+Leah de Jager
1) As I understand it, COPPA law specifically restricts websites from recording information about children. The ad in question specifically showed a father creating an account for the explicit purpose of recording data about his child. That's why I say I'm not sure it matters.
Look. I'm not a lawyer. Your argument--while logical--is not a legal argument. Unfortunately, laws don't always make logical sense.
2) I do feel like I pay for the service by providing Google with access to valuable information about myself. But, let's not argue about that. Let's assume your definition is correct. Why does it matter whether or not I paid for the service?
I've talked a lot about customer service because it's an important topic for me. However, a lot of people seem to be getting hung up on the word "Customer." Don't. It's a useless distraction from the main point.
Businesses don't provide good customer service because people pay them. Businesses provide good customer service because they want people to come back. Because they want them to tell their friends. They want them to become advocates for the business.
Now, Google should want us to come back. They should want to keep us happy. They should want us to be recommending their services and saying good things about them on the internet. That's why Google should improve their customer service. It has nothing to do with whether or not we are technically their "customer".
3) I originally set out to contact Google, but I was unable to. The notification page that we were sent to had a single link to a FAQ (which, honestly, raised more questions than it answered), and a link to verify the account owner's age.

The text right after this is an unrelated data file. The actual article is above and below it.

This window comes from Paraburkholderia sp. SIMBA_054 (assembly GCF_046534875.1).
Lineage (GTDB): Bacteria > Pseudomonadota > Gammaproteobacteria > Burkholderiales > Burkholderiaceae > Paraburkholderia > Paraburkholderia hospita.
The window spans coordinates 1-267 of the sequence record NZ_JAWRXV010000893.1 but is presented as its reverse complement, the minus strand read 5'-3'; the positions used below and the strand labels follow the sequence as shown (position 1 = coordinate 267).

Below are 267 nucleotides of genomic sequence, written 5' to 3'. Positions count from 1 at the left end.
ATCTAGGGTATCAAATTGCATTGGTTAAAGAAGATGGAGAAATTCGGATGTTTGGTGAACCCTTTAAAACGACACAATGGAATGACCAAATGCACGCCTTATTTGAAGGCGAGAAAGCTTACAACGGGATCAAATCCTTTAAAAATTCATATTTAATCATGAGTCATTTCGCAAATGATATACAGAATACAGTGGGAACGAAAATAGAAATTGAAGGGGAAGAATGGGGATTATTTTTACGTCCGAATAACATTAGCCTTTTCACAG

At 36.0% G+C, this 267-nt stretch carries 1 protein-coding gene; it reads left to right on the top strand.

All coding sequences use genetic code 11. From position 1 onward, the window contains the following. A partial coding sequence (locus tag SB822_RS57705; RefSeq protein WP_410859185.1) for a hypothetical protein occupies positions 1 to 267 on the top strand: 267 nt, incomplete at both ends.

That's it. There was no contact link. No ability to ask followup questions or get more information. And, in fact, this is one of the main reasons I was upset.
4) Remember, I didn't blast this across the internet. When I posted this note, it would only be seen by those people who had specifically chosen to follow me. That was a very small audience.
However, it struck a nerve with a lot of people, and they began to share it, and share it, and share it. Honestly, it spread much further and much faster than I would ever have guessed possible. Apparently, a lot of people have had similar situations. Even more feel that Google acted unfairly.
But originally I only sent it out to a small group--many of whom I knew personally. Of course I was, in part, hoping that someone from Google might spot it and might answer some of my questions. Maybe Google would have scripts set up to scan G+ for complaints, letting them proactively deal with problems. Writing this post was also a chance to vent my frustrations with the whole experience. I never expected it to go beyond that.
Ironically, no one from Google has ever tried to contact me about this. Even though, I'm pretty sure someone in the company has seen it by now.